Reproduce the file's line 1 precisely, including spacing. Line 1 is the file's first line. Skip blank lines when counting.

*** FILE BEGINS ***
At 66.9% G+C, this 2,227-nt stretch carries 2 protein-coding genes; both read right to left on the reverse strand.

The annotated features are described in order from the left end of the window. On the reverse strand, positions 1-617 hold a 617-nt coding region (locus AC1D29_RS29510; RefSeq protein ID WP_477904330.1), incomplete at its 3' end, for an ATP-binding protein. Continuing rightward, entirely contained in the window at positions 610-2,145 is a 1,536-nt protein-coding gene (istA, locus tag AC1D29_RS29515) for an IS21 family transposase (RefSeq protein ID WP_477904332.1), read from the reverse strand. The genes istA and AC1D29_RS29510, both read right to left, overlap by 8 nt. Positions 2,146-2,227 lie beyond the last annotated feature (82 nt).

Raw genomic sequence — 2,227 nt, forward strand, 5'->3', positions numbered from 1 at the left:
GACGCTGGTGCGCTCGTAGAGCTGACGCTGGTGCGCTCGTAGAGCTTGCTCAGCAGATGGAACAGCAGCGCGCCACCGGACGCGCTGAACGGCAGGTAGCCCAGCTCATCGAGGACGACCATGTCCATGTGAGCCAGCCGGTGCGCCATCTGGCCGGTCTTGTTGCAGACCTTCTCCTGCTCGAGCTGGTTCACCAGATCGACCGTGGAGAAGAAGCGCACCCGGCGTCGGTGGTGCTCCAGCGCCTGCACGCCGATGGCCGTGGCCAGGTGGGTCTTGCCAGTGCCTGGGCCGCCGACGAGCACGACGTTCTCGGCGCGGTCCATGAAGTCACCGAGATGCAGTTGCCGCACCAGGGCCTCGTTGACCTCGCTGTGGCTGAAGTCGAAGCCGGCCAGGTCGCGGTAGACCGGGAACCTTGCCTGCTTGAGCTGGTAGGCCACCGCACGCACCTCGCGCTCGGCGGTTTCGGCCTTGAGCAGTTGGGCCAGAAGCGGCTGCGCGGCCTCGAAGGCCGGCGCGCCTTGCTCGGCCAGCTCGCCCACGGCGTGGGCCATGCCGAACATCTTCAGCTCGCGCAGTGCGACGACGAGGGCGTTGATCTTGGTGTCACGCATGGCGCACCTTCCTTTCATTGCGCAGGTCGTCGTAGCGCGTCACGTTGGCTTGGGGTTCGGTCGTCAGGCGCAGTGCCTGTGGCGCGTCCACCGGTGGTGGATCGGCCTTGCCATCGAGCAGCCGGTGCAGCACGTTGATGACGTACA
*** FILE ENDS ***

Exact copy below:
At 66.9% G+C, this 2,227-nt stretch carries 2 protein-coding genes; both read right to left on the reverse strand.